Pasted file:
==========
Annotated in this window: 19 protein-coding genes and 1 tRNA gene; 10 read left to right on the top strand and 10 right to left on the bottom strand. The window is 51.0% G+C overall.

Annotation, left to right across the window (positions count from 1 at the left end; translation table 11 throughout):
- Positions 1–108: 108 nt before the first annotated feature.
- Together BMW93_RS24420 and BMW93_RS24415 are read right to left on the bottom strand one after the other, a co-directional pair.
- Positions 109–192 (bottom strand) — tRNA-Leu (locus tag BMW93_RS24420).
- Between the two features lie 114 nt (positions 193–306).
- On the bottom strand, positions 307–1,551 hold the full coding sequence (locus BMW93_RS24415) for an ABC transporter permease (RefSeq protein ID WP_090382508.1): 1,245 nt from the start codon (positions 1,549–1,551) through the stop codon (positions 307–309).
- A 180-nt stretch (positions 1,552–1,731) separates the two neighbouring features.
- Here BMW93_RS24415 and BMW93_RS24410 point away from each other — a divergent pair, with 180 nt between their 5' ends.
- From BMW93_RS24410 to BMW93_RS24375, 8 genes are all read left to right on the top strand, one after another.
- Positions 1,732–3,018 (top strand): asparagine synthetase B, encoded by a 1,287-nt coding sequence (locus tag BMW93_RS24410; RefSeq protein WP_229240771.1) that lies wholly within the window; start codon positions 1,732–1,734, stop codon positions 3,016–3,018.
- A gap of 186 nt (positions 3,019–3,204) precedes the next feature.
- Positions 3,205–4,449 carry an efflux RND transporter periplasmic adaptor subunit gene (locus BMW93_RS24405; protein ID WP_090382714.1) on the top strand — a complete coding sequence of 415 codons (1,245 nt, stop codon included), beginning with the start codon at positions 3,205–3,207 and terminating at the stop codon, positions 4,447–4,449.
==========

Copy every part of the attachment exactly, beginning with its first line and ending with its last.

Annotated in this window: 19 protein-coding genes and 1 tRNA gene; 10 read left to right on the top strand and 10 right to left on the bottom strand. The window is 51.0% G+C overall.

Annotation, left to right across the window (positions count from 1 at the left end; translation table 11 throughout):
- Positions 1–108: 108 nt before the first annotated feature.
- Together BMW93_RS24420 and BMW93_RS24415 are read right to left on the bottom strand one after the other, a co-directional pair.
- Positions 109–192 (bottom strand) — tRNA-Leu (locus tag BMW93_RS24420).
- Between the two features lie 114 nt (positions 193–306).
- On the bottom strand, positions 307–1,551 hold the full coding sequence (locus BMW93_RS24415) for an ABC transporter permease (RefSeq protein ID WP_090382508.1): 1,245 nt from the start codon (positions 1,549–1,551) through the stop codon (positions 307–309).
- A 180-nt stretch (positions 1,552–1,731) separates the two neighbouring features.
- Here BMW93_RS24415 and BMW93_RS24410 point away from each other — a divergent pair, with 180 nt between their 5' ends.
- From BMW93_RS24410 to BMW93_RS24375, 8 genes are all read left to right on the top strand, one after another.
- Positions 1,732–3,018 (top strand): asparagine synthetase B, encoded by a 1,287-nt coding sequence (locus tag BMW93_RS24410; RefSeq protein WP_229240771.1) that lies wholly within the window; start codon positions 1,732–1,734, stop codon positions 3,016–3,018.
- A gap of 186 nt (positions 3,019–3,204) precedes the next feature.
- Positions 3,205–4,449 carry an efflux RND transporter periplasmic adaptor subunit gene (locus BMW93_RS24405; protein ID WP_090382714.1) on the top strand — a complete coding sequence of 415 codons (1,245 nt, stop codon included), beginning with the start codon at positions 3,205–3,207 and terminating at the stop codon, positions 4,447–4,449.